Even by the time the third act is present, Kent still handles the film with an impressive amount of restraint. The Babadook is never about startling the audience, as she wants to get under our skin and play off of our most basic of fears. This is a massively successful technique that puts us at the edge of our seats. You'll be sure to find yourself tightening your grip on the armrest and clenching your jaw, as the picture's build is so incredibly tense. Once we reach the last act, we're introduced to the final showdown. The style that is maintained is something that hasn't been seen in the horror genre for years, and the execution is quite grand. However, by the time the credits are rolling, we're left with a bad taste in our mouths. The ending is most certainly not predictable, as it works on both the levels of character development and plot progression. While the final few minutes initially don't seem to fit within the tone of the remainder of the picture, there is a deeper meaning that is sure to resonate within the audience, and linger for days.

The performances found within the horror genre range from accurately depicting a level of fear to laughable delivery. Fortunately, writer/director Jennifer Kent has brought capable actors on board. Essie Davis is entirely convincing as Amelia. She does a wonderful job causing us to question her morals, as we struggle to determine whether or not she's somebody that we should sympathize with. Noah Wiseman gets a little a bit whiny as Samuel, but he's solid, for the most part. It can become incredibly tricky when dealing with child actors, but at least Wiseman is entirely believable as the troubled child.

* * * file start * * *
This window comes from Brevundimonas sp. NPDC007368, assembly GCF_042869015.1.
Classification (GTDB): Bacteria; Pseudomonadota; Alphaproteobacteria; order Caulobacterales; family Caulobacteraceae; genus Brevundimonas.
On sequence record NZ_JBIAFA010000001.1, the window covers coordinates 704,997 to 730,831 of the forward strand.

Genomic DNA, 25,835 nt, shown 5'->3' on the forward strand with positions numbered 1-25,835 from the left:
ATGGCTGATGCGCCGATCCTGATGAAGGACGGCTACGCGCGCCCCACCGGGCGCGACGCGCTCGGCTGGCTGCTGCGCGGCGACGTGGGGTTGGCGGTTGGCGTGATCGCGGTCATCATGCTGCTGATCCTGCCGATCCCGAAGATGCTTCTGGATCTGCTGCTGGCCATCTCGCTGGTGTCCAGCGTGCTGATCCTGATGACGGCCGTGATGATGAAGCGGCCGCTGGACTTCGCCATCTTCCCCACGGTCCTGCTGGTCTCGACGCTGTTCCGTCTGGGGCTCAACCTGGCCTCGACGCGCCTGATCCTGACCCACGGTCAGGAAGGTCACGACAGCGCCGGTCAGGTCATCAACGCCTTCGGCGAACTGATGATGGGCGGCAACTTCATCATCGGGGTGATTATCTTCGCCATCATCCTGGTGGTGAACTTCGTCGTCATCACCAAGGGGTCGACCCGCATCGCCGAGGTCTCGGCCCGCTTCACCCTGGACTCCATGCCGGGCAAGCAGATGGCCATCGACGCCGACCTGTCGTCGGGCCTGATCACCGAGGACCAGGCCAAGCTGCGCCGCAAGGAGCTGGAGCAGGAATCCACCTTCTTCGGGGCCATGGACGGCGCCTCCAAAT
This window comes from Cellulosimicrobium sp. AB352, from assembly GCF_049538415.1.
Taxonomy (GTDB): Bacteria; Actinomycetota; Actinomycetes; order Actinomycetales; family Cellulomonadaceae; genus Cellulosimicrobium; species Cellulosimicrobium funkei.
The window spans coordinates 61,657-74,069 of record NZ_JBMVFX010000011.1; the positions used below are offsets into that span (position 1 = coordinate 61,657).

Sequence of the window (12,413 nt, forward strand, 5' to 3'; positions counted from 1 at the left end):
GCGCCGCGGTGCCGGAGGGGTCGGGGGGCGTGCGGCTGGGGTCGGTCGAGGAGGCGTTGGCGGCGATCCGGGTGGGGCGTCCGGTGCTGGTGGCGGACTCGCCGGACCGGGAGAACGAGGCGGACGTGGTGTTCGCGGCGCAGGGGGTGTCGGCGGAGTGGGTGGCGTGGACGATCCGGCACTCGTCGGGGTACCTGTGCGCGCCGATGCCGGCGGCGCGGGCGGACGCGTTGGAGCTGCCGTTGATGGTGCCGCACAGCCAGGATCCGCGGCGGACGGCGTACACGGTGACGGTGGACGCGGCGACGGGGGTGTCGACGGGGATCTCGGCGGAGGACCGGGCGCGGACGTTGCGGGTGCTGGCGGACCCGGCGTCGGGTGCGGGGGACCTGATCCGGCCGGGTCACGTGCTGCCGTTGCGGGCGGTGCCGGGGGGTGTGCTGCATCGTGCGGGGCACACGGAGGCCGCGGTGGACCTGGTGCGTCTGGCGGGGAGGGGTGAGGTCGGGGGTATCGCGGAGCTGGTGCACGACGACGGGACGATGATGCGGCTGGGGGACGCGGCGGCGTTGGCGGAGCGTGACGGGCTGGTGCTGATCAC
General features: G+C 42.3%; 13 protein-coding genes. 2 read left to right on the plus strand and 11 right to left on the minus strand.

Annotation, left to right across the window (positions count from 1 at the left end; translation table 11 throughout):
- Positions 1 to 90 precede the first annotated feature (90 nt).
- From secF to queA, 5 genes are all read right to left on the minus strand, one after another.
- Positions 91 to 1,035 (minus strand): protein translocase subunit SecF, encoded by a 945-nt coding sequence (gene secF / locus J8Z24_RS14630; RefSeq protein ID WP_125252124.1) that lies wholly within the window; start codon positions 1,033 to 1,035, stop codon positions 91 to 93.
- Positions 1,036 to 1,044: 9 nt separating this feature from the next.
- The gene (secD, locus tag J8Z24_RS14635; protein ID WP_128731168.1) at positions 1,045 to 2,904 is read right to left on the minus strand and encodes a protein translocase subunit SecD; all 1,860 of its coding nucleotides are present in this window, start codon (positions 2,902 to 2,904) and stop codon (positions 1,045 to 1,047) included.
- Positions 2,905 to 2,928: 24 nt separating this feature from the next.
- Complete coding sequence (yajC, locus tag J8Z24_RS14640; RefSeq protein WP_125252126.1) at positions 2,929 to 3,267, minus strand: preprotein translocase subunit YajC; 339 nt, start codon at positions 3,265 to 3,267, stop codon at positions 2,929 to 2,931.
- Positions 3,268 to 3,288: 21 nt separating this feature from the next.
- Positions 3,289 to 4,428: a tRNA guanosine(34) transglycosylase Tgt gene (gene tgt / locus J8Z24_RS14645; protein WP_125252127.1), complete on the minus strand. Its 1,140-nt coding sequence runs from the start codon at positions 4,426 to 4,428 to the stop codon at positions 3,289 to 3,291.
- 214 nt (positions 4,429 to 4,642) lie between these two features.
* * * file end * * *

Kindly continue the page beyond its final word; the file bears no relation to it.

Kent's ability to scare us proves to be substantially more effective when her visual design comes into the discussion. The film employs a brilliantly impactful atmosphere that perfectly captures the material. The color palette is muted in order to bring out the darkness of the blacks to the foreground. The remainder of the picture is filmed through an earthy brown-ish array of colors. With The Babadook tapping into our childhood fears, it is only appropriate that shadows be utilized as well as they are. Kent's use of those shadows is clearly inspired from expressionism, as seen in films such as Nosferatu. Other than the wonderfully creepy drawings in the book, we never actually see The Babadook. This creates a terrifying interpretation in the mind of the viewer, as we constantly fear what may be lurking in the shadows. The visuals are only elevated by the genius sound design, which makes every knock and unknown footstep leave an impression.

Modern horror films are lucky if they're even half as scary as The Babadook. Boasting an expressionistic style, this film is eerie beyond relief. It's subtle, yet tremendously effective. There isn't any need for cheap jump scares when writer/director Jennifer Kent is able to chill us to the bone. Yet, this is a film that is about more than a supernatural entity haunting a family, but there is a real core to this picture that truly manipulates the audience in a smart way. This film is a truly chilling and impactful tale. Despite a problematic conclusion, this is the best horror film of the year. The Babadook is what nightmares are made of. If you're a horror fan, then this is a must-see. Highly recommended!



Highly Recommended